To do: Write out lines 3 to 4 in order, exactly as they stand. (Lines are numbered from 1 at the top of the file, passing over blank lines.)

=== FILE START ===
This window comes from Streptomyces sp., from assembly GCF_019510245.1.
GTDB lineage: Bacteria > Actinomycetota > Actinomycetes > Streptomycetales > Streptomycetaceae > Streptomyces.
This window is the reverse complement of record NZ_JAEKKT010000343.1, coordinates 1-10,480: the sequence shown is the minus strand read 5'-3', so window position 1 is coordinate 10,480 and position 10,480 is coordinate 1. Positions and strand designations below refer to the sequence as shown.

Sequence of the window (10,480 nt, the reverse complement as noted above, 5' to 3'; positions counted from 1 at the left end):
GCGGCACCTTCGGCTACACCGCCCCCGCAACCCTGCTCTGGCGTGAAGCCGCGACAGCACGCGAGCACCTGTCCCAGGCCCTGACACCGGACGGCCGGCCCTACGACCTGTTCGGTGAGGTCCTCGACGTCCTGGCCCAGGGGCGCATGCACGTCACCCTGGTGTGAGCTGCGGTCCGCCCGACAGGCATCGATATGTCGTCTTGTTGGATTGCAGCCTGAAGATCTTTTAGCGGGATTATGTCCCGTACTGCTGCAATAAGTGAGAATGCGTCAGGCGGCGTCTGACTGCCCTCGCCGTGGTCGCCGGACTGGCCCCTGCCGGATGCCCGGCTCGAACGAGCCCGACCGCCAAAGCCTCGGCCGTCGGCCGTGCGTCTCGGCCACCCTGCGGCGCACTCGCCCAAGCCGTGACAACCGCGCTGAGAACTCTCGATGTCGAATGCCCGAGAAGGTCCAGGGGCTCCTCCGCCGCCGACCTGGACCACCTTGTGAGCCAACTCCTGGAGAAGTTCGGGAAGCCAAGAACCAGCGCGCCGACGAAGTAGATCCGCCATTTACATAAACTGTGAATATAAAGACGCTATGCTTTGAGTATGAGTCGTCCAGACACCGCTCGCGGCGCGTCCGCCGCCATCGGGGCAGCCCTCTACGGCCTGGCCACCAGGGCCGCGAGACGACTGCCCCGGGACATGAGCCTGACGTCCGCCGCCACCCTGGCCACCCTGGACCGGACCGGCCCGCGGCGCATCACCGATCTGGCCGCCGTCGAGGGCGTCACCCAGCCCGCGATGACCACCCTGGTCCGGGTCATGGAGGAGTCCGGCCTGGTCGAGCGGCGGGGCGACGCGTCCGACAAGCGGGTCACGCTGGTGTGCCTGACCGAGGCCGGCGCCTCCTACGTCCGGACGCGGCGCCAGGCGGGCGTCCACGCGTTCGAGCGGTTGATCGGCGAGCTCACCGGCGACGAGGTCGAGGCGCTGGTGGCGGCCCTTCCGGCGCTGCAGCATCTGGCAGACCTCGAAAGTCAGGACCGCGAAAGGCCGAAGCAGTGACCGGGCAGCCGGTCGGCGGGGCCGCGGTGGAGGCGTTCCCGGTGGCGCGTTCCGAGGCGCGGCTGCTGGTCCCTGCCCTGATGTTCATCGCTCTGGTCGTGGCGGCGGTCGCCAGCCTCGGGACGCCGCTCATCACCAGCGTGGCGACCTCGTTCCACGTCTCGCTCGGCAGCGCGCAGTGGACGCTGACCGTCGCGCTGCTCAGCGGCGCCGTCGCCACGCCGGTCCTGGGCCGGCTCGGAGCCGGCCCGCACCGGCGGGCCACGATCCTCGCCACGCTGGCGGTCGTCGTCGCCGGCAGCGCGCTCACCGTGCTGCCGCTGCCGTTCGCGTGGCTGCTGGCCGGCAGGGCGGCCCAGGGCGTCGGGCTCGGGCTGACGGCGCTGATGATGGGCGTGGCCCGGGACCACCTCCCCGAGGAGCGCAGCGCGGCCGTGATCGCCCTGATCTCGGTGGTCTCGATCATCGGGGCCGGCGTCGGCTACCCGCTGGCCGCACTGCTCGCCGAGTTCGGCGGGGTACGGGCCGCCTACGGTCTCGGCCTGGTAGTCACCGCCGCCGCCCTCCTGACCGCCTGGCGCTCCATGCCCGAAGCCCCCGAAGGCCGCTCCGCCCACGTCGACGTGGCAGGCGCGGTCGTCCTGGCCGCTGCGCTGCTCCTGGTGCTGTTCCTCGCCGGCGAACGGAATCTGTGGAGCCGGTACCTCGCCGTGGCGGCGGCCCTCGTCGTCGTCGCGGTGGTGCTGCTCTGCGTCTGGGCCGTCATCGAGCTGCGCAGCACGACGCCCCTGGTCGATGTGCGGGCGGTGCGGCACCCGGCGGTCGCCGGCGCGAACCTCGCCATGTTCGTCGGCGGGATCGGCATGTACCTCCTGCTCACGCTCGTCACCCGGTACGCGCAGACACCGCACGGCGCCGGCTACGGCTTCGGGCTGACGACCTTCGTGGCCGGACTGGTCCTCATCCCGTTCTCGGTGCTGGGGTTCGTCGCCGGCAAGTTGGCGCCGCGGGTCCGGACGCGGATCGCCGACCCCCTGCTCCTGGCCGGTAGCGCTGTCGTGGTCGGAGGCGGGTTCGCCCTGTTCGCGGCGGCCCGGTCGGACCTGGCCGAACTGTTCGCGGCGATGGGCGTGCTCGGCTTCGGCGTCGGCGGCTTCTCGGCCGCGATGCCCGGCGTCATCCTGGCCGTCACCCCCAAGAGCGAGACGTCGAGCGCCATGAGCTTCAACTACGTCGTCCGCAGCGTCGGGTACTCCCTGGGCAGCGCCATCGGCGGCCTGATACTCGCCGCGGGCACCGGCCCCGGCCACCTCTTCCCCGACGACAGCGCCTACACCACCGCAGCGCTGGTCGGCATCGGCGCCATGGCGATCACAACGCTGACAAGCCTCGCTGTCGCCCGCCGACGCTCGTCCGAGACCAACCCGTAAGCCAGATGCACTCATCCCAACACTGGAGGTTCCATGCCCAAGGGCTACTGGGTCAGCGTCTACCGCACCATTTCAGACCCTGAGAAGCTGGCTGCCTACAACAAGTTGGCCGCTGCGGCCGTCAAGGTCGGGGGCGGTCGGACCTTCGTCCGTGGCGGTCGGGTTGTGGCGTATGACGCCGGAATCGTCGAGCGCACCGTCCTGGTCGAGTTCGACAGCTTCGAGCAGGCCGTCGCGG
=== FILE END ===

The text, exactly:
This window is the reverse complement of record NZ_JAEKKT010000343.1, coordinates 1-10,480: the sequence shown is the minus strand read 5'-3', so window position 1 is coordinate 10,480 and position 10,480 is coordinate 1. Positions and strand designations below refer to the sequence as shown.

Sequence of the window (10,480 nt, the reverse complement as noted above, 5' to 3'; positions counted from 1 at the left end):